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Table of Contents
UNITED STATES
SECURITIES AND EXCHANGE COMMISSION
Washington, D.C. 20549
FORM 10-K

ANNUAL REPORT PURSUANT TO SECTION 13 OR 15(d) OF THE SECURITIES EXCHANGE ACT OF 1934
For the fiscal year ended July 31, 2020
OR
TRANSITION REPORT PURSUANT TO SECTION 13 OR 15(d) OF THE SECURITIES EXCHANGE ACT OF 1934
For the transition period from                    to                    
Commission file number 1-14959 
BRADY CORPORATION
(Exact name of registrant as specified in charter)

Wisconsin 39-0178960
(State or other jurisdiction of incorporation or organization) (IRS Employer Identification No.)

6555 West Good Hope Road
Milwaukee,Wisconsin53223
(Address of principal executive offices and Zip Code)
(414) 358-6600
(Registrant’s telephone number, including area code)
Securities registered pursuant to Section 12(b) of the Act:
Title of each classTrading SymbolName of each exchange on which registered
Class A Nonvoting Common Stock, par value $0.01 per shareBRCNew York Stock Exchange
Securities registered pursuant to Section 12(g) of the Act: None 
Indicate by check mark if the registrant is a well-known seasoned issuer, as defined in Rule 405 of the Securities Act.    Yes      No  
Indicate by check mark if the registrant is not required to file reports pursuant to Section 13 or Section 15(d) of the Act.    Yes       No  
Indicate by check mark whether the registrant (1) has filed all reports required to be filed by Section 13 or 15(d) of the Securities Exchange Act of 1934 during the preceding 12 months (or for such shorter period that the registrant was required to file such reports), and (2) has been subject to such filing requirements for the past 90 days.    Yes      No  
Indicate by check mark whether the registrant has submitted electronically every Interactive Data File required to be submitted pursuant to Rule 405 of Regulation S-T during the preceding 12 months (or for such shorter period that the registrant was required to submit such files).    Yes      No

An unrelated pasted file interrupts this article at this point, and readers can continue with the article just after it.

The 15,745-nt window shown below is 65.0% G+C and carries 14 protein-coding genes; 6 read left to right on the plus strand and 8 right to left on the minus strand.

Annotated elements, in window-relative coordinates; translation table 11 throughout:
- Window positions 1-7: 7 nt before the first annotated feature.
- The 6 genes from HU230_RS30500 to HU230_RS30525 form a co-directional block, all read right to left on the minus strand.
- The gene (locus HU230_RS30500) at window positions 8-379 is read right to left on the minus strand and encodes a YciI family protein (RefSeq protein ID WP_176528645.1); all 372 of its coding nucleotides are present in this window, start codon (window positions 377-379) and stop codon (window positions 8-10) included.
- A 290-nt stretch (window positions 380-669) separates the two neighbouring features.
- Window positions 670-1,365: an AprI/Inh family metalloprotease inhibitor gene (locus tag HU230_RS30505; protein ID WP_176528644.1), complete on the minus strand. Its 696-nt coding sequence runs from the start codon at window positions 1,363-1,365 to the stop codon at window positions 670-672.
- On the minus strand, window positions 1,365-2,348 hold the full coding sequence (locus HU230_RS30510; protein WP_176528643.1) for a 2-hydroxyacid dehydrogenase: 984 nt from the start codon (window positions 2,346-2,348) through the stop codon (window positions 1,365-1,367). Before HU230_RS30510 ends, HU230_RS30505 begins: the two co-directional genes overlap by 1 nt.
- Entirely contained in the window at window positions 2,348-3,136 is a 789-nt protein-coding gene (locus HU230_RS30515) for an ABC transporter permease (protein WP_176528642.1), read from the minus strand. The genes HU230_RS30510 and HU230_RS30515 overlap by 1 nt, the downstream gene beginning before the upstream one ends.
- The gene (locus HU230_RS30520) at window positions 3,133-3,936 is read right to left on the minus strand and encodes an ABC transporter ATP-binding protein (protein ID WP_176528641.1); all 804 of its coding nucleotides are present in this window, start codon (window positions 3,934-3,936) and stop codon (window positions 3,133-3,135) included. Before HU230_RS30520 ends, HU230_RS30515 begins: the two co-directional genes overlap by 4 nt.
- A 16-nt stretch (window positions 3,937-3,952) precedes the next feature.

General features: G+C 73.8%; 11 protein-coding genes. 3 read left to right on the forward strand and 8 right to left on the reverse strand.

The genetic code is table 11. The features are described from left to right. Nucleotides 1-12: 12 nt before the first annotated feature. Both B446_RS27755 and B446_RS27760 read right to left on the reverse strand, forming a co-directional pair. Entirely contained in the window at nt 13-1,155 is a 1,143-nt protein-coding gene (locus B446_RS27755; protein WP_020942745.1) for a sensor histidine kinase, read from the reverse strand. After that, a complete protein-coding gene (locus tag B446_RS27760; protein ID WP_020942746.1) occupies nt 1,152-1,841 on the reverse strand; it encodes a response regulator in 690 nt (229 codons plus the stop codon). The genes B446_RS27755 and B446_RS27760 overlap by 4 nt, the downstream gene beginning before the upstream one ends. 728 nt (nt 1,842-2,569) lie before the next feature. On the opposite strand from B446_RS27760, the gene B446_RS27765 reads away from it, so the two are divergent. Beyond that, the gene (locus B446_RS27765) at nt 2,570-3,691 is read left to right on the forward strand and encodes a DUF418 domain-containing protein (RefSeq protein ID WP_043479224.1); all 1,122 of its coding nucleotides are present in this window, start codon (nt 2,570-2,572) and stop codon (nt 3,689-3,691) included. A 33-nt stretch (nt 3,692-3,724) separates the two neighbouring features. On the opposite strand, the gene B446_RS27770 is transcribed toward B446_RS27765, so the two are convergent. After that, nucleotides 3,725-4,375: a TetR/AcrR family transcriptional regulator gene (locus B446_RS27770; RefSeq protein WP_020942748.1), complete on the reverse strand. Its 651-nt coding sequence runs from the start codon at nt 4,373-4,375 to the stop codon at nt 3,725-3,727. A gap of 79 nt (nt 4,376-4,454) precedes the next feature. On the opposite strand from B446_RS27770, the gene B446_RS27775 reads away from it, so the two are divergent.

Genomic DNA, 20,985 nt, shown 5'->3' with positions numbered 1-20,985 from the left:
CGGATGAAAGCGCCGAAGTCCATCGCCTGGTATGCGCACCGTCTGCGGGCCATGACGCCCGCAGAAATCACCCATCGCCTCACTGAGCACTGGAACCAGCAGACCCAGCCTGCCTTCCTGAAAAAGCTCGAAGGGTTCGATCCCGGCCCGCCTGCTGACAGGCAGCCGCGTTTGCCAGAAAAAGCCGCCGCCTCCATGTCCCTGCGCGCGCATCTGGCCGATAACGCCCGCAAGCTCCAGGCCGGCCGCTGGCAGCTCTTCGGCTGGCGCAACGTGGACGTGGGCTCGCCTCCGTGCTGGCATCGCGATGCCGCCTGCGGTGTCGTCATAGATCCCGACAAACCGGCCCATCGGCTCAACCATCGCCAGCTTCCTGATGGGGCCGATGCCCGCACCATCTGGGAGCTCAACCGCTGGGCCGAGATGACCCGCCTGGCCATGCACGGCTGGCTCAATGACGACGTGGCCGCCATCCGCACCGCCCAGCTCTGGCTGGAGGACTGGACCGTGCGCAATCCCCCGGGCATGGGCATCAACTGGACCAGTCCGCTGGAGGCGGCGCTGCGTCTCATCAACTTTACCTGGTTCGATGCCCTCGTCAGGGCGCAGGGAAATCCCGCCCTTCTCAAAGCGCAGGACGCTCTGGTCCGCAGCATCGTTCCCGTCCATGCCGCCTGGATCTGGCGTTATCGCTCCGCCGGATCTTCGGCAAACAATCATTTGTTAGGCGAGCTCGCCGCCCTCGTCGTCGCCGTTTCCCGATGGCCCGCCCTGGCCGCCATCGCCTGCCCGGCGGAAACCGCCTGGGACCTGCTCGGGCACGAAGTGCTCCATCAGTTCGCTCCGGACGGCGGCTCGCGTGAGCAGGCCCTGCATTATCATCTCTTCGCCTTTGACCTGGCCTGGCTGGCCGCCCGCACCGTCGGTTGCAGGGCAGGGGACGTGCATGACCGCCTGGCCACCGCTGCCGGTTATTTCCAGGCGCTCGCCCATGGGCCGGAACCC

Indicate by check mark whether the registrant is a large accelerated filer, an accelerated filer, a non-accelerated filer, smaller reporting company, or an emerging growth company. See the definitions of “large accelerated filer,” “accelerated filer,” “smaller reporting company," and "emerging growth company" in Rule 12b-2 of the Exchange Act.
Large accelerated filer Accelerated filer 
Emerging growth company
Non-accelerated filer Smaller reporting company  
If an emerging growth company, indicate by check mark if the registrant has elected not to use the extended transition period for complying with any new or revised financial accounting standards provided pursuant to Section 13(a) of the Exchange Act.
Indicate by check mark whether the registrant has filed a report on and attestation to its management's assessment of the effectiveness of its internal control over financial reporting under Section 404(b) of the Sarbanes-Oxley Act (15 U.S.C. 7262(b)) by the registered public accounting firm that prepared or issued its audit report.   
Indicate by check mark whether the registrant is a shell company (as defined in Rule 12b-2 of the Act).    Yes      No  
The aggregate market value of the non-voting common stock held by non-affiliates of the registrant as of January 31, 2020, was approximately $2,613,354,710 based on the closing sale price of $55.37 per share on that date as reported for the New York Stock Exchange. As of September 14, 2020, there were 48,466,712 outstanding shares of Class A Nonvoting Common Stock (the “Class A Common Stock”), and 3,538,628 shares of Class B Common Stock. The Class B Common Stock, all of which is held by affiliates of the registrant, is the only voting stock.


Table of Contents
INDEX
PART IPage
PART II
PART III
PART IV

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PART I

Forward-Looking Statements
In this annual report on Form 10-K, statements that are not reported financial results or other historic information are “forward-looking statements.” These forward-looking statements relate to, among other things, the Company's future financial position, business strategy, targets, projected sales, costs, income, capital expenditures, debt levels and cash flows, and plans and objectives of management for future operations.